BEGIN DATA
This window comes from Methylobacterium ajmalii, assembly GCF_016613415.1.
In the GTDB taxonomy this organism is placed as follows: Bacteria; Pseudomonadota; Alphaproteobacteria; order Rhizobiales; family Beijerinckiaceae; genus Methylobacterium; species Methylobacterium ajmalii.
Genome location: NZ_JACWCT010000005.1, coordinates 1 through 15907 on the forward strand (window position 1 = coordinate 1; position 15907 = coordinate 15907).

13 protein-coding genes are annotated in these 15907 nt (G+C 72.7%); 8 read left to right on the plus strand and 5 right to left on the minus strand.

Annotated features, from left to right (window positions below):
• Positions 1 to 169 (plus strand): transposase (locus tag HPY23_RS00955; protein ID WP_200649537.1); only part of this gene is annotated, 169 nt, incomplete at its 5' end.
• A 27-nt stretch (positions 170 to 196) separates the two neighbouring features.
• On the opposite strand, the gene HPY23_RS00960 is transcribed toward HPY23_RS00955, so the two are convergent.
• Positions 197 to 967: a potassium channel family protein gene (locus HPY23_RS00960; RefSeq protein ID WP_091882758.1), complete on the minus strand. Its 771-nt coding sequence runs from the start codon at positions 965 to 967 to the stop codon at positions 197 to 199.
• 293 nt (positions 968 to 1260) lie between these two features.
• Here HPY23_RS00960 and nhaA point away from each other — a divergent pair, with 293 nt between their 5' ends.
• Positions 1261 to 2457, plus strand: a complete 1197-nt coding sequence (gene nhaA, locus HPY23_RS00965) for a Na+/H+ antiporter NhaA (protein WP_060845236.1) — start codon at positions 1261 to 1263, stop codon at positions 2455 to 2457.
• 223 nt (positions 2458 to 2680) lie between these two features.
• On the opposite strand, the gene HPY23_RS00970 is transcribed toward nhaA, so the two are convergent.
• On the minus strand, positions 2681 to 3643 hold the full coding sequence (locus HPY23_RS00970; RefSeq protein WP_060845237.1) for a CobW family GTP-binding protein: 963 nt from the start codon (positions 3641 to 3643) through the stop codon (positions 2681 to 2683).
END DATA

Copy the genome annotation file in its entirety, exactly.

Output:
This window comes from Methylobacterium ajmalii, assembly GCF_016613415.1.
In the GTDB taxonomy this organism is placed as follows: Bacteria; Pseudomonadota; Alphaproteobacteria; order Rhizobiales; family Beijerinckiaceae; genus Methylobacterium; species Methylobacterium ajmalii.
Genome location: NZ_JACWCT010000005.1, coordinates 1 through 15907 on the forward strand (window position 1 = coordinate 1; position 15907 = coordinate 15907).

13 protein-coding genes are annotated in these 15907 nt (G+C 72.7%); 8 read left to right on the plus strand and 5 right to left on the minus strand.

Annotated features, from left to right (window positions below):
• Positions 1 to 169 (plus strand): transposase (locus tag HPY23_RS00955; protein ID WP_200649537.1); only part of this gene is annotated, 169 nt, incomplete at its 5' end.
• A 27-nt stretch (positions 170 to 196) separates the two neighbouring features.
• On the opposite strand, the gene HPY23_RS00960 is transcribed toward HPY23_RS00955, so the two are convergent.
• Positions 197 to 967: a potassium channel family protein gene (locus HPY23_RS00960; RefSeq protein ID WP_091882758.1), complete on the minus strand. Its 771-nt coding sequence runs from the start codon at positions 965 to 967 to the stop codon at positions 197 to 199.
• 293 nt (positions 968 to 1260) lie between these two features.
• Here HPY23_RS00960 and nhaA point away from each other — a divergent pair, with 293 nt between their 5' ends.
• Positions 1261 to 2457, plus strand: a complete 1197-nt coding sequence (gene nhaA, locus HPY23_RS00965) for a Na+/H+ antiporter NhaA (protein WP_060845236.1) — start codon at positions 1261 to 1263, stop codon at positions 2455 to 2457.
• 223 nt (positions 2458 to 2680) lie between these two features.
• On the opposite strand, the gene HPY23_RS00970 is transcribed toward nhaA, so the two are convergent.
• On the minus strand, positions 2681 to 3643 hold the full coding sequence (locus HPY23_RS00970; RefSeq protein WP_060845237.1) for a CobW family GTP-binding protein: 963 nt from the start codon (positions 3641 to 3643) through the stop codon (positions 2681 to 2683).